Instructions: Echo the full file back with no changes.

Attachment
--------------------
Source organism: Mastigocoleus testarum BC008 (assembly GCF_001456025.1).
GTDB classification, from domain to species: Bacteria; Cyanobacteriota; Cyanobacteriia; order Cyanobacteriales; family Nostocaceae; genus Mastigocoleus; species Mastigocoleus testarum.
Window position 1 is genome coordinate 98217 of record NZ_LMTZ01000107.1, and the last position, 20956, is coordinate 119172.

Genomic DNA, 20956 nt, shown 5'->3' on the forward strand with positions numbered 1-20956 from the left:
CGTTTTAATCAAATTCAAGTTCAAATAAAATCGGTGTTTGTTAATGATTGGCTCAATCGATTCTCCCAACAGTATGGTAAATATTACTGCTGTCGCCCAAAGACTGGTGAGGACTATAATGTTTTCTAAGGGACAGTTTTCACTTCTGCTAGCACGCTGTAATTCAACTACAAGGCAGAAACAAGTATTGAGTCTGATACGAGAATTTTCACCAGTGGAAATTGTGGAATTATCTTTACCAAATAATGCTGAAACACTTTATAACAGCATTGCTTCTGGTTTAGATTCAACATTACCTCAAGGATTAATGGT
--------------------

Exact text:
Source organism: Mastigocoleus testarum BC008 (assembly GCF_001456025.1).
GTDB classification, from domain to species: Bacteria; Cyanobacteriota; Cyanobacteriia; order Cyanobacteriales; family Nostocaceae; genus Mastigocoleus; species Mastigocoleus testarum.
Window position 1 is genome coordinate 98217 of record NZ_LMTZ01000107.1, and the last position, 20956, is coordinate 119172.

Genomic DNA, 20956 nt, shown 5'->3' on the forward strand with positions numbered 1-20956 from the left:
CGTTTTAATCAAATTCAAGTTCAAATAAAATCGGTGTTTGTTAATGATTGGCTCAATCGATTCTCCCAACAGTATGGTAAATATTACTGCTGTCGCCCAAAGACTGGTGAGGACTATAATGTTTTCTAAGGGACAGTTTTCACTTCTGCTAGCACGCTGTAATTCAACTACAAGGCAGAAACAAGTATTGAGTCTGATACGAGAATTTTCACCAGTGGAAATTGTGGAATTATCTTTACCAAATAATGCTGAAACACTTTATAACAGCATTGCTTCTGGTTTAGATTCAACATTACCTCAAGGATTAATGGT